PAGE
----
"Alexander Hamilton Leighton was born in Philadelphia, Pennsylvania on 17 July 1908 the son of Archibald Ogilvie Leighton (b. 1880 in Ballycarry, Northern Ireland) and Gertrude Ann (Hamilton) Leighton (b. 1888 in Sligo, Ireland). At the age of 8, he was brought to Nova Scotia by his parents and was a frequent summer visitor from then until 1975 when he joined the faculty of Dalhousie University as a landed immigrant of Canada. In 1989, he achieved dual citizenship. As a young man, he became interested in photography as a medium for recording history and enhancing appreciation of the natural environment. Using the motion picture camera, he recorded a trip he made across Nova Scotia by canoe in 1927, and in 1936 he made a movie of a group of Mikmaw First Nation People hunting porpoise in a birch bark canoe and then of making oil to sell. He also used motion picture film to record his study of beaver in their natural Nova Scotia habitat. This study became his honors thesis at Princeton University where he received a BA degree in biology in 1932. He received an MS from Cambridge University in England in 1934 and an MD from Johns Hopkins Medical School in 1936 and became a resident in psychiatry but was also given leave for further study and field work in anthropology. He was called into service as a Naval Reserve Officer after the bombing of Pearl Harbor in 1941. During the Second World War he conducted a study of a Japanese Relocation Center and directed the Foreign Morale Division for the Pacific of the Department of War Information. After the war, he became a Professor in the Department of Psychiatry of the Cornell Medical School and in the Department of Sociology and Anthropology of Cornell University where he began the Stirling County Study, a longitudinal investigation of mental illnesses in the population at large with emphasis on relationships of prevalence of mental illnesses to social environmental factors. In 1966, he formed the Department of Behavioral Sciences of the Harvard School of Public Health and in 1975 joined the Dalhousie Faculty as a National Health Scientist of Canada and as Professor in the Department of Psychiatry and in the Department of Community Health and Epidemiology. At this time, his wife, Jane M. Murphy, who had been part of the longitudinal study since 1952 became its director. Alexander Leighton received numerous awards and honors including honorary doctorates from Acadia University and Laval University. He died at his home at the age of 99 on 11 August 2007" Nova Scotia Archives.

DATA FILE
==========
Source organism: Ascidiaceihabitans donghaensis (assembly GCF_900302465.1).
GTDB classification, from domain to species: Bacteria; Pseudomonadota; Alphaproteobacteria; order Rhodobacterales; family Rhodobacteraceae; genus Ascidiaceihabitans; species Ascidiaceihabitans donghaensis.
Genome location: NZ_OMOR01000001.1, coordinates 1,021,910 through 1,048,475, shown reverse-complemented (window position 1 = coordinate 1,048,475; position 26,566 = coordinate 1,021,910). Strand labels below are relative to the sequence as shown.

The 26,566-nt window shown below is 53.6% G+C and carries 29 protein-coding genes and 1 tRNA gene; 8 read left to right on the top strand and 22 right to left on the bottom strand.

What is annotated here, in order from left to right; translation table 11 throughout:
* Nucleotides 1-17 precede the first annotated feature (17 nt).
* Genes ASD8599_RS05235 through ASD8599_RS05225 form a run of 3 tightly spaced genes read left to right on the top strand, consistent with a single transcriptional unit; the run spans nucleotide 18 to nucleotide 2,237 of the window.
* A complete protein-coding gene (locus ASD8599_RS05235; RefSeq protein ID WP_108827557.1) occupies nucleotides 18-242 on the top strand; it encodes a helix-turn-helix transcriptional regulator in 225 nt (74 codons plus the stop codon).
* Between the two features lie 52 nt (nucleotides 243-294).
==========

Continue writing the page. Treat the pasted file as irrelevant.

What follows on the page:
Nova Scotia Archives holds the Alexander H. Leighton fonds.